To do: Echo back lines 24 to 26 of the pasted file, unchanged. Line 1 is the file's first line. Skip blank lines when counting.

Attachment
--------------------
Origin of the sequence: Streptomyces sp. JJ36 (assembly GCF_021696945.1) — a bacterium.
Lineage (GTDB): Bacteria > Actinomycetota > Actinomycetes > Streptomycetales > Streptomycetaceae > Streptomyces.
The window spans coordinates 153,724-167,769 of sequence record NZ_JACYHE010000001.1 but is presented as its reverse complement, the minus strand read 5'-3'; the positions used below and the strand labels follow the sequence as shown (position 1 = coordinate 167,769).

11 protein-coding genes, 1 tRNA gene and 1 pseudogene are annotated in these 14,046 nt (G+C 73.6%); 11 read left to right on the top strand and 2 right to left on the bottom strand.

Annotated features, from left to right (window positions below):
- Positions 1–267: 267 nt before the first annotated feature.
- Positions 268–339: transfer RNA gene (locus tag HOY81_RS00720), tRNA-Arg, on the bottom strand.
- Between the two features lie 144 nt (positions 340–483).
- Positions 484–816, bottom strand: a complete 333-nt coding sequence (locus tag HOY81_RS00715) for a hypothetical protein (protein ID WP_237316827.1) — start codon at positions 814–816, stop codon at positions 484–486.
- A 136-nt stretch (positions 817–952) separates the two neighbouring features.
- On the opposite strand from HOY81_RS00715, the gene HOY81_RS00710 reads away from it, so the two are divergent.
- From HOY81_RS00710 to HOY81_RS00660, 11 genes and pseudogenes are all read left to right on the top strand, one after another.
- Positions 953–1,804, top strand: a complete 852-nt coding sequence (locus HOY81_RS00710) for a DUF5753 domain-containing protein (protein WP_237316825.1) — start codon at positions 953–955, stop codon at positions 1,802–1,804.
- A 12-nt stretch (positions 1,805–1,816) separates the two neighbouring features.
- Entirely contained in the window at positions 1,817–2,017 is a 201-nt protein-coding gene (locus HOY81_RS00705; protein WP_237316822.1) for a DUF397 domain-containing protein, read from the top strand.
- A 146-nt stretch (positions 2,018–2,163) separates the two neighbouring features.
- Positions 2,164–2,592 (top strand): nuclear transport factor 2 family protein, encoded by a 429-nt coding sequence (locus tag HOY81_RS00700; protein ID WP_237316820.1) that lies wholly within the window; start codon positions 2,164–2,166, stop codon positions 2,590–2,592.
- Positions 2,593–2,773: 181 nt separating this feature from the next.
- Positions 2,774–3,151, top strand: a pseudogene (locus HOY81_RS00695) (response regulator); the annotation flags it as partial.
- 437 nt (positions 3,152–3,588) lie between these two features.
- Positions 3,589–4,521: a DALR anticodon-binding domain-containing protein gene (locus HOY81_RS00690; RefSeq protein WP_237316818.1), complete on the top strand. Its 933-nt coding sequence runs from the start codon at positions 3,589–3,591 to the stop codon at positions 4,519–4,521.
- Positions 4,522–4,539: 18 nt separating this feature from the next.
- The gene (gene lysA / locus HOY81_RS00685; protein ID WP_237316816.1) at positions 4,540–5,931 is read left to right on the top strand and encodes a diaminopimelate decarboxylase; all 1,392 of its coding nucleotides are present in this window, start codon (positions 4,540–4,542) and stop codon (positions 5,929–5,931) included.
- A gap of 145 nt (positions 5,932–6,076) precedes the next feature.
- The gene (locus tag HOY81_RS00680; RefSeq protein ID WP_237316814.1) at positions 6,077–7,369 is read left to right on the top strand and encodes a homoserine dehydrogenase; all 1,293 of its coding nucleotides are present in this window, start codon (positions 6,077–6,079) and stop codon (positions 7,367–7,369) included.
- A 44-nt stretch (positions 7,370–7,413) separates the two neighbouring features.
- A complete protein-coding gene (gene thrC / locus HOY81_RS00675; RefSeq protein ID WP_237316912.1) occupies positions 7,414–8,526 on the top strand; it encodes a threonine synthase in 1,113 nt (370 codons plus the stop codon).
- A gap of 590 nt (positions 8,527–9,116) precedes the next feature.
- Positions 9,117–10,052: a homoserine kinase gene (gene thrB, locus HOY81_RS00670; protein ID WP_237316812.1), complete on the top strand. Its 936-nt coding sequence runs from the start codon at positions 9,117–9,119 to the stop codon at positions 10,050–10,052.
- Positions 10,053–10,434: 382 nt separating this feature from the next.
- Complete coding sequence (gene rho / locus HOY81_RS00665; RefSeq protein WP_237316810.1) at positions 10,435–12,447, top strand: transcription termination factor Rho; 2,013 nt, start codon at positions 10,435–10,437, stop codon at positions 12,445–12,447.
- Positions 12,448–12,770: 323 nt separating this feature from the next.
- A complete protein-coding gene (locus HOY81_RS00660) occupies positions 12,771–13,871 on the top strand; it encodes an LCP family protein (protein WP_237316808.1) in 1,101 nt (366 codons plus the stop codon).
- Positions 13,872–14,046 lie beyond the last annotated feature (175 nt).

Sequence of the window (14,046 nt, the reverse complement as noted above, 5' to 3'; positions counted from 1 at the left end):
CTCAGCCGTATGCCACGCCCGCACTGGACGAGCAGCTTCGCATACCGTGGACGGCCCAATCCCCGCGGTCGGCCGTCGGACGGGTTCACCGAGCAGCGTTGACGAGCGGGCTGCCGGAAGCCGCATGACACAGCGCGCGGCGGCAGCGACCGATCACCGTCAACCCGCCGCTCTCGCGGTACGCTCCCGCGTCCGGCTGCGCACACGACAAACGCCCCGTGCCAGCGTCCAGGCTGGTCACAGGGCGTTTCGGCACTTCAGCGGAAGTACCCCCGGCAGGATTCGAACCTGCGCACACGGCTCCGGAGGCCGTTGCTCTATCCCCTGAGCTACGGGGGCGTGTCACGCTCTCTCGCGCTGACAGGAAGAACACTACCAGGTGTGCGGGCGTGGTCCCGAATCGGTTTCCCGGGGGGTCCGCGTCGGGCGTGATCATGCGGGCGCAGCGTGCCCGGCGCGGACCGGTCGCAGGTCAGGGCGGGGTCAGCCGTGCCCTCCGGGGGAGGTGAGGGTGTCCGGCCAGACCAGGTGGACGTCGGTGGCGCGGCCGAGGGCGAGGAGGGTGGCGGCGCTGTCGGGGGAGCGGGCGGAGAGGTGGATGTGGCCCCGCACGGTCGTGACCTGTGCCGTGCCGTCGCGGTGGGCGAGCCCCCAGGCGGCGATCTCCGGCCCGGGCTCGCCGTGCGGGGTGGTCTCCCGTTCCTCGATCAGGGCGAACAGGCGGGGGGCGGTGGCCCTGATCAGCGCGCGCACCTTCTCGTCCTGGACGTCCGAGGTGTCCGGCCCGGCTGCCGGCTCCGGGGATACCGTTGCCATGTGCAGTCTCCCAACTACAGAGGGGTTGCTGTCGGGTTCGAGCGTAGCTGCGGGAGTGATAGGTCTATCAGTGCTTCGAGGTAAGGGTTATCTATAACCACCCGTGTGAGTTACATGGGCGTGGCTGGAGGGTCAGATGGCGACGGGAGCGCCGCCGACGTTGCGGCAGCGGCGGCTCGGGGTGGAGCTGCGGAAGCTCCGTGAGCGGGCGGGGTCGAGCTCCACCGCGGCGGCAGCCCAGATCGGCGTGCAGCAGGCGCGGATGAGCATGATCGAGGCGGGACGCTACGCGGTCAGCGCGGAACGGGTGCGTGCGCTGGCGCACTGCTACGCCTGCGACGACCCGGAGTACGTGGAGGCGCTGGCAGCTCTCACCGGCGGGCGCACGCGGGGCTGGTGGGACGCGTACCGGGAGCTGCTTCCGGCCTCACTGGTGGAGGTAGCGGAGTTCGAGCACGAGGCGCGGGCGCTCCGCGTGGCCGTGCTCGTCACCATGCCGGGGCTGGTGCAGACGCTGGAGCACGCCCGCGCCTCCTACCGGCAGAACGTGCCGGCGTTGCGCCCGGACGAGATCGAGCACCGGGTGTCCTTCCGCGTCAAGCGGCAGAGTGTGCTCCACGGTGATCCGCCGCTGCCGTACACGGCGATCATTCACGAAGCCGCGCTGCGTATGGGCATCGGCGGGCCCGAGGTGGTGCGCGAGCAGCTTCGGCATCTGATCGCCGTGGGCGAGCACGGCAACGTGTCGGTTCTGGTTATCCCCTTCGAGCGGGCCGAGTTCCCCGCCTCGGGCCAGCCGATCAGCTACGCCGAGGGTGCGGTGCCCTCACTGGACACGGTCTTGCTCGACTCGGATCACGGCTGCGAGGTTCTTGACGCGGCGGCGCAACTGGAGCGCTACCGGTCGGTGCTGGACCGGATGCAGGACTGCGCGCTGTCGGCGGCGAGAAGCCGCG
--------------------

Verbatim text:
- A gap of 145 nt (positions 5,932–6,076) precedes the next feature.
- The gene (locus tag HOY81_RS00680; RefSeq protein ID WP_237316814.1) at positions 6,077–7,369 is read left to right on the top strand and encodes a homoserine dehydrogenase; all 1,293 of its coding nucleotides are present in this window, start codon (positions 6,077–6,079) and stop codon (positions 7,367–7,369) included.
- A 44-nt stretch (positions 7,370–7,413) separates the two neighbouring features.